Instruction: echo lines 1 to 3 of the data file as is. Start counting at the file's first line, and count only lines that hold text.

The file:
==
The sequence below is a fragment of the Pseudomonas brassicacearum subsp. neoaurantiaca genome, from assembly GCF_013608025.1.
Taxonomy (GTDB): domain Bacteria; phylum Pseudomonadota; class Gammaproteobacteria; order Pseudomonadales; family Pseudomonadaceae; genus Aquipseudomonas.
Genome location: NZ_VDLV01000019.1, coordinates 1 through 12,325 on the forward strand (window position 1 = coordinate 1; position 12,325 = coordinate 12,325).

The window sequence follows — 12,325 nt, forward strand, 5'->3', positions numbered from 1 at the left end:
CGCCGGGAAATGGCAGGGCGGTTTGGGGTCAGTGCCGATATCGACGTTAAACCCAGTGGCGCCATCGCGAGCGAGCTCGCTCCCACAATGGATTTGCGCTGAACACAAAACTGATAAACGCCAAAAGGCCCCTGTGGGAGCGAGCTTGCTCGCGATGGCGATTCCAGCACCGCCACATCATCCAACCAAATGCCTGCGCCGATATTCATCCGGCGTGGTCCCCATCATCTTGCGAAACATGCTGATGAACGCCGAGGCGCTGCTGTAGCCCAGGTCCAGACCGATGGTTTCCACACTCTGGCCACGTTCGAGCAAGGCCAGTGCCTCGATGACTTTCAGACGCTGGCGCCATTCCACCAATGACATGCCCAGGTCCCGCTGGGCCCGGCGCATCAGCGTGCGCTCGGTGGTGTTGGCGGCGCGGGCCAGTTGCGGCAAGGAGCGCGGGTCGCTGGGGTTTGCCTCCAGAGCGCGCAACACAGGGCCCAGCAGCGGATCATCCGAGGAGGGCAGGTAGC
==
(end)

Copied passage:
The sequence below is a fragment of the Pseudomonas brassicacearum subsp. neoaurantiaca genome, from assembly GCF_013608025.1.
Taxonomy (GTDB): domain Bacteria; phylum Pseudomonadota; class Gammaproteobacteria; order Pseudomonadales; family Pseudomonadaceae; genus Aquipseudomonas.
Genome location: NZ_VDLV01000019.1, coordinates 1 through 12,325 on the forward strand (window position 1 = coordinate 1; position 12,325 = coordinate 12,325).